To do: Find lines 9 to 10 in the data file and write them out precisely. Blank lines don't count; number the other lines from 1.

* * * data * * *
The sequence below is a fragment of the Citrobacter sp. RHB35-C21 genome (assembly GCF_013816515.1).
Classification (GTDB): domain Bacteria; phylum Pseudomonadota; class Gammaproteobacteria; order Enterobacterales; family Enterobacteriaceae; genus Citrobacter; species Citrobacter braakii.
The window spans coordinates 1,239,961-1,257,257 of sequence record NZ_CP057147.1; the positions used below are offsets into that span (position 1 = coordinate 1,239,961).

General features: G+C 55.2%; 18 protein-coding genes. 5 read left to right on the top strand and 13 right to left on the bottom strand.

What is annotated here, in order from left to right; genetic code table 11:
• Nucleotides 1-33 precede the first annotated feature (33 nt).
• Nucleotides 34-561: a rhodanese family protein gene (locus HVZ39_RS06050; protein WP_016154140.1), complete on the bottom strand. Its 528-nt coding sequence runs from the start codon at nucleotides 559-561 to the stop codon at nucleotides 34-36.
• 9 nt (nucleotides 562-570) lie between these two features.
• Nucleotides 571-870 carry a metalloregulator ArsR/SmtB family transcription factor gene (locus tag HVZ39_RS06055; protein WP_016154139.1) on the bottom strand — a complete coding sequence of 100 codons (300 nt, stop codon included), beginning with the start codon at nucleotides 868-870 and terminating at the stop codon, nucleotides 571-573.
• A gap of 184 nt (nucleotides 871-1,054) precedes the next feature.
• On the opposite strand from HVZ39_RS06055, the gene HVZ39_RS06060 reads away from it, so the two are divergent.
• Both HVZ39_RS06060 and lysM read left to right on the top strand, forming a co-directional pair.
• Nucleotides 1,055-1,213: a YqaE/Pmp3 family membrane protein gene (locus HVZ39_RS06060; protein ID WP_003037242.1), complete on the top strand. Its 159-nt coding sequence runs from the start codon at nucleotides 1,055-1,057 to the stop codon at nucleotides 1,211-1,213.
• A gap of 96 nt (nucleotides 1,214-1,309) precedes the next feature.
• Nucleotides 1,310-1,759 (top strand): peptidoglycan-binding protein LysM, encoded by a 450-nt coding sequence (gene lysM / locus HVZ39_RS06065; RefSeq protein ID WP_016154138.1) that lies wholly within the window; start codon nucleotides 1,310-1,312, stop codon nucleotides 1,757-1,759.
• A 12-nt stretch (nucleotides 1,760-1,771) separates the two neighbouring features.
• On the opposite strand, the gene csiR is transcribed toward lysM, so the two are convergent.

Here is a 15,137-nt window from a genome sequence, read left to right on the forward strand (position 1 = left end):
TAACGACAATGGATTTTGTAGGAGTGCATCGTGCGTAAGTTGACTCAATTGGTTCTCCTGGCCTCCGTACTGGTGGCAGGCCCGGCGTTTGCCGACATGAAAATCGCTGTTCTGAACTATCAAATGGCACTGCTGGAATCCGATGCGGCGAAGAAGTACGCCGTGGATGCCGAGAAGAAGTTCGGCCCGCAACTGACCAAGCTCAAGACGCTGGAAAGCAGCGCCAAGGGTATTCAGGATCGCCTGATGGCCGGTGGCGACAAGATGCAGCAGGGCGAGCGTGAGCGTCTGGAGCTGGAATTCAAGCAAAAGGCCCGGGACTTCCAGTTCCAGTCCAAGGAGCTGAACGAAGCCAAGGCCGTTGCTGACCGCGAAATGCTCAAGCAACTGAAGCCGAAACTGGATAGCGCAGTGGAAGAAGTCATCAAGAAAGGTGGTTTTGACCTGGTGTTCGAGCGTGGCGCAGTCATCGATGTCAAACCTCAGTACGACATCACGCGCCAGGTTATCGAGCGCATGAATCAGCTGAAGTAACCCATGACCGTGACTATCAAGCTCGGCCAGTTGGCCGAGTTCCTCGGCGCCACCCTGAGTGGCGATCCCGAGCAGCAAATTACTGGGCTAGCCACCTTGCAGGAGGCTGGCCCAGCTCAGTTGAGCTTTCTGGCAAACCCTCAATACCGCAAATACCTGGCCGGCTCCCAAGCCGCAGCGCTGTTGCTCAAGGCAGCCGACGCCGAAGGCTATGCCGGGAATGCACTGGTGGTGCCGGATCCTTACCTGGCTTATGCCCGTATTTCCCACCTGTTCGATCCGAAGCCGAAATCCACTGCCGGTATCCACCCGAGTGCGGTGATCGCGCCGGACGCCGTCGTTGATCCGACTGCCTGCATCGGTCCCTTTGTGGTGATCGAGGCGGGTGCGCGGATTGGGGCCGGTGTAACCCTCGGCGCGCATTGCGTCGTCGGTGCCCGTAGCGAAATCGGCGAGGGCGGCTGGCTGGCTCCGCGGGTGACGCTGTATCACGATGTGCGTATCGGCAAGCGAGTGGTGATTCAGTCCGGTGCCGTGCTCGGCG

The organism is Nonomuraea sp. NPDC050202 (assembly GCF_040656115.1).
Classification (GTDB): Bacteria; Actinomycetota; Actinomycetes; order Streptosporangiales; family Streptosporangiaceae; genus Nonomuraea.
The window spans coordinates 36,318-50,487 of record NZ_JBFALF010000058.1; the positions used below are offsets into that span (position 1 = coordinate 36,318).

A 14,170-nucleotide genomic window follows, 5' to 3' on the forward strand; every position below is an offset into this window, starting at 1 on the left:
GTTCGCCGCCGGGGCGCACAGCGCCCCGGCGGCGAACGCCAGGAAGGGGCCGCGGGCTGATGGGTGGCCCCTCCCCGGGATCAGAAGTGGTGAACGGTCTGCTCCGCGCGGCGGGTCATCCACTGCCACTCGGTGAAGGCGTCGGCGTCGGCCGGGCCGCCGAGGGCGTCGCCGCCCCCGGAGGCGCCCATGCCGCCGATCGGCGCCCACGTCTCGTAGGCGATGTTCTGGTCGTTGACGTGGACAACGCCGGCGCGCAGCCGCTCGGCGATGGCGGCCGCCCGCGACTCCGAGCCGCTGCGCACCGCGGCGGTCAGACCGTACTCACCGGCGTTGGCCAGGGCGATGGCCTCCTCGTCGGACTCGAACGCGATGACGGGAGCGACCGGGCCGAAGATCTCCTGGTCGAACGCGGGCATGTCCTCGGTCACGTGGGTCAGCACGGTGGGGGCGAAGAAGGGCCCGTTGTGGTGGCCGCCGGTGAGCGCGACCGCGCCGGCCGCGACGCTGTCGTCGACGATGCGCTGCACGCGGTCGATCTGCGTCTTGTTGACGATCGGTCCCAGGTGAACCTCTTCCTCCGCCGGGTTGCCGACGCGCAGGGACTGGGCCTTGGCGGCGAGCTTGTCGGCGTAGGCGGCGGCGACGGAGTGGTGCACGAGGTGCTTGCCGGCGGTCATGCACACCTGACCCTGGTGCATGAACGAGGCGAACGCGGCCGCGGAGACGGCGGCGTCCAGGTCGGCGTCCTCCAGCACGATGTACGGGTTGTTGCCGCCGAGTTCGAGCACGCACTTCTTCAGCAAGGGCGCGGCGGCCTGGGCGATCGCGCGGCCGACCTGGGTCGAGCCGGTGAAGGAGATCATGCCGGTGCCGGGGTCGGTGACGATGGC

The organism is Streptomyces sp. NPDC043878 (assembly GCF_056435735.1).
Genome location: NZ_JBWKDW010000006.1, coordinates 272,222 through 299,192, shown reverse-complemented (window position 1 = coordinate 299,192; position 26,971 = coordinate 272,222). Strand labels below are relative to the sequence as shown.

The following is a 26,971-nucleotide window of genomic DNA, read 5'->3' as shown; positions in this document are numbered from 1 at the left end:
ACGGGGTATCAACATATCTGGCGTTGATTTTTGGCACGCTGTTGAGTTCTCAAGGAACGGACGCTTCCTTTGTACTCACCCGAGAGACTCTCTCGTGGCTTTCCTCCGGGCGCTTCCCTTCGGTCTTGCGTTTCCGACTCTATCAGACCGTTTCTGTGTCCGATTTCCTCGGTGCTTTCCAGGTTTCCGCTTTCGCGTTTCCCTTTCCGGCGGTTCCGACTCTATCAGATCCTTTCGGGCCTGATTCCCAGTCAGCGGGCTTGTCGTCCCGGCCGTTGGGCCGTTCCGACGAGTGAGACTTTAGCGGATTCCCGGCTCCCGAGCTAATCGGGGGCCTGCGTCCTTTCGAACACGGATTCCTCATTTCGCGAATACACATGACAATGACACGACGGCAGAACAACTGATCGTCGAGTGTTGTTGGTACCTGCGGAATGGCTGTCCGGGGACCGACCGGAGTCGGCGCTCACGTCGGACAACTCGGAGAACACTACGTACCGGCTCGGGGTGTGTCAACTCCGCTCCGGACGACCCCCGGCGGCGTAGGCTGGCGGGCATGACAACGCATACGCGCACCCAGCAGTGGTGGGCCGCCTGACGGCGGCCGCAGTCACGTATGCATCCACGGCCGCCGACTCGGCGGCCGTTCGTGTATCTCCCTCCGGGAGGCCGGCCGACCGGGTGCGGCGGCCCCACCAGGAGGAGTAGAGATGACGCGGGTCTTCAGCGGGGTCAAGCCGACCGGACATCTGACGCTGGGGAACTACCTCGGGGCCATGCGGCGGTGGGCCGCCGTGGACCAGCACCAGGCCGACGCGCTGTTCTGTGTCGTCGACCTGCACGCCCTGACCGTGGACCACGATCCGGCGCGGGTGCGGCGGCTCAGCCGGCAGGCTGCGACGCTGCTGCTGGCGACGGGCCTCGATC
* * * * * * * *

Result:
• Nucleotides 571-870 carry a metalloregulator ArsR/SmtB family transcription factor gene (locus tag HVZ39_RS06055; protein WP_016154139.1) on the bottom strand — a complete coding sequence of 100 codons (300 nt, stop codon included), beginning with the start codon at nucleotides 868-870 and terminating at the stop codon, nucleotides 571-573.
• A gap of 184 nt (nucleotides 871-1,054) precedes the next feature.